Released: 8-Dec-2022 1:40 PM EST
Co-working spaces limit creativity in the long run, finds new study
City University London

Co-working spaces can limit the creativity and innovation of new businesses, a study has found.

Released: 8-Dec-2022 1:40 PM EST
Risk Lessons from FTX
University of Maryland, Robert H. Smith School of Business

UMD Smith professor Clifford Rossi, who saw the subprime meltdown from the inside of Citi, WaMu and Countrywide leading to the 2008 financial crisis, dissects the FTX collapse from a risk management perspective.

   
Released: 8-Dec-2022 1:35 PM EST
Researchers gain a better understanding of how the most commonly used ADHD medication works
Elsevier

For decades, doctors have treated kids with attention-deficit/hyperactivity disorder (ADHD) with methylphenidate, a stimulant drug sold as Ritalin and Concerta, making it one of the most widely prescribed medications aimed at the central nervous system.

Newswise: How the CSU is Prioritizing Students’ Needs
Released: 8-Dec-2022 1:30 PM EST
How the CSU is Prioritizing Students’ Needs
California State University (CSU) Chancellor's Office

As a national leader in studying the prevalence of food and housing insecurity for college students, the California State University (CSU) understands the significant role basic needs play in student success. With 23 universities and nearly 460,000 students, the CSU engages in a number of systemwide efforts and community and university partnerships throughout California to maximize the support services available to its students.​

access_time Embargo lifts in 2 days
This news release is embargoed until 12-Dec-2022 11:00 AM EST Released to reporters: 8-Dec-2022 1:25 PM EST

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Released: 8-Dec-2022 1:00 PM EST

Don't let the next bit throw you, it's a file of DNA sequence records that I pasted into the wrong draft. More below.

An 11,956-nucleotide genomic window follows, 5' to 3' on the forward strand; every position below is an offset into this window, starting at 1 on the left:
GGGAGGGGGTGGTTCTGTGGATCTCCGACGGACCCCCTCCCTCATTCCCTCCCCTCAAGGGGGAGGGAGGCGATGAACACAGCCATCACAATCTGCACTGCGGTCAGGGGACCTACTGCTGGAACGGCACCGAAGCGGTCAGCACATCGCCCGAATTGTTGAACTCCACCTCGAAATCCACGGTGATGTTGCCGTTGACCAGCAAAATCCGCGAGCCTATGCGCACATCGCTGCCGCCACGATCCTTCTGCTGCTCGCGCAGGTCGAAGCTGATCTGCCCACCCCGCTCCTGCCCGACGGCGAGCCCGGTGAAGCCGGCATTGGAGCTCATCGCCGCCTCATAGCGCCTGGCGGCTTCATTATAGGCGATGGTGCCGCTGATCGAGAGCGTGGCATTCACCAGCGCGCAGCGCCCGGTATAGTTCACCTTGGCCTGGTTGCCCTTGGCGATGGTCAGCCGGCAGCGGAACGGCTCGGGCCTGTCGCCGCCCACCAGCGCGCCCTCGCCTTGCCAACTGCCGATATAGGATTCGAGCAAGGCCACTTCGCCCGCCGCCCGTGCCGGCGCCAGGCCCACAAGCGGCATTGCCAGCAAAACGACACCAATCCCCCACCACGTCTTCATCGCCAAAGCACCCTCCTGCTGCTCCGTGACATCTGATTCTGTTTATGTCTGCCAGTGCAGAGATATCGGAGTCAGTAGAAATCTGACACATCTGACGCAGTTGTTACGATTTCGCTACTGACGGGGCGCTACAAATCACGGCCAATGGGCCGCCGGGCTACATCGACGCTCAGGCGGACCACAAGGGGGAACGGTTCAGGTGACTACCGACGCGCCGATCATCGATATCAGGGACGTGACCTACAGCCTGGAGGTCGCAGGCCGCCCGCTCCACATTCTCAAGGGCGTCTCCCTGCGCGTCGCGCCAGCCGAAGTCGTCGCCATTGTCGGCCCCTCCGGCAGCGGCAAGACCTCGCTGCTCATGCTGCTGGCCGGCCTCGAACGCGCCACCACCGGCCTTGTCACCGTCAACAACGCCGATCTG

Archive Shows How Fentanyl Promotion Helped Drive Opioid Epidemic
Johns Hopkins Bloomberg School of Public Health

The University of California, San Francisco, and Johns Hopkins University today expanded the UCSF-JHU Opioid Industry Documents Archive, adding one million pages of records from Insys Therapeutics—which manufactured and marketed the fentanyl spray Subsys.

   
Newswise: History Center Launches Online Exhibit Featuring Politician Vic Snyder Collection
Released: 8-Dec-2022 12:50 PM EST
History Center Launches Online Exhibit Featuring Politician Vic Snyder Collection
University of Arkansas at Little Rock

The UA Little Rock Center for Arkansas History and Culture (CAHC) has opened a new online exhibit featuring the congressional collection of Vic Snyder, a former Arkansas state senator and member of the U.S. House of Representatives.The collection is quite large and includes more than 680 boxes of items Snyder amassed during his political career, spanning his time in the Arkansas Senate from 1991-1996, as well as his seven terms in the U.

Released: 8-Dec-2022 12:20 PM EST
Two UCI researchers named fellows by the National Academy of Inventors
University of California, Irvine

Irvine, Calif., Dec. 8, 2022 — The National Academy of Inventors has named two University of California, Irvine researchers as fellows for 2022. Philip Felgner, a pioneer in the development of lifesaving mRNA vaccines, and Payam Heydari, a prolific creator of cutting-edge microelectronics technologies, were both recognized for inventions that have made tangible impact on quality of life, economic development and the welfare of society.

access_time Embargo lifts in 2 days
This news release is embargoed until 9-Dec-2022 6:30 PM EST Released to reporters: 8-Dec-2022 11:30 AM EST

A reporter's PressPass is required to access this story until the embargo expires on 9-Dec-2022 6:30 PM EST The Newswise PressPass gives verified journalists access to embargoed stories. Please log in to complete a presspass application. If you have not yet registered, please Register. When you fill out the registration form, please identify yourself as a reporter in order to advance to the presspass application form.

Newswise: Improving Child Development by Monitoring Noisy Day Cares #ASA183
1-Dec-2022 4:00 PM EST
Improving Child Development by Monitoring Noisy Day Cares #ASA183
Acoustical Society of America (ASA)

At the 183rd ASA Meeting, Kenton Hummel will describe how soundscape research in day cares can improve child and provider outcomes and experiences. He and his team collaborated with experts in engineering, sensing, early child care, and health to monitor three day care centers for 48-hour periods. High noise levels and long periods of loud fluctuating sound can negatively impact children and staff by increasing the effort it takes to communicate. In contrast, a low background noise level allows for meaningful speech, which is essential for language, brain, cognitive, and social/emotional development.

   
Released: 8-Dec-2022 11:05 AM EST
Estudo estabelece bases para prever a resposta antidepressiva em pessoas que tentaram suicídio
Mayo Clinic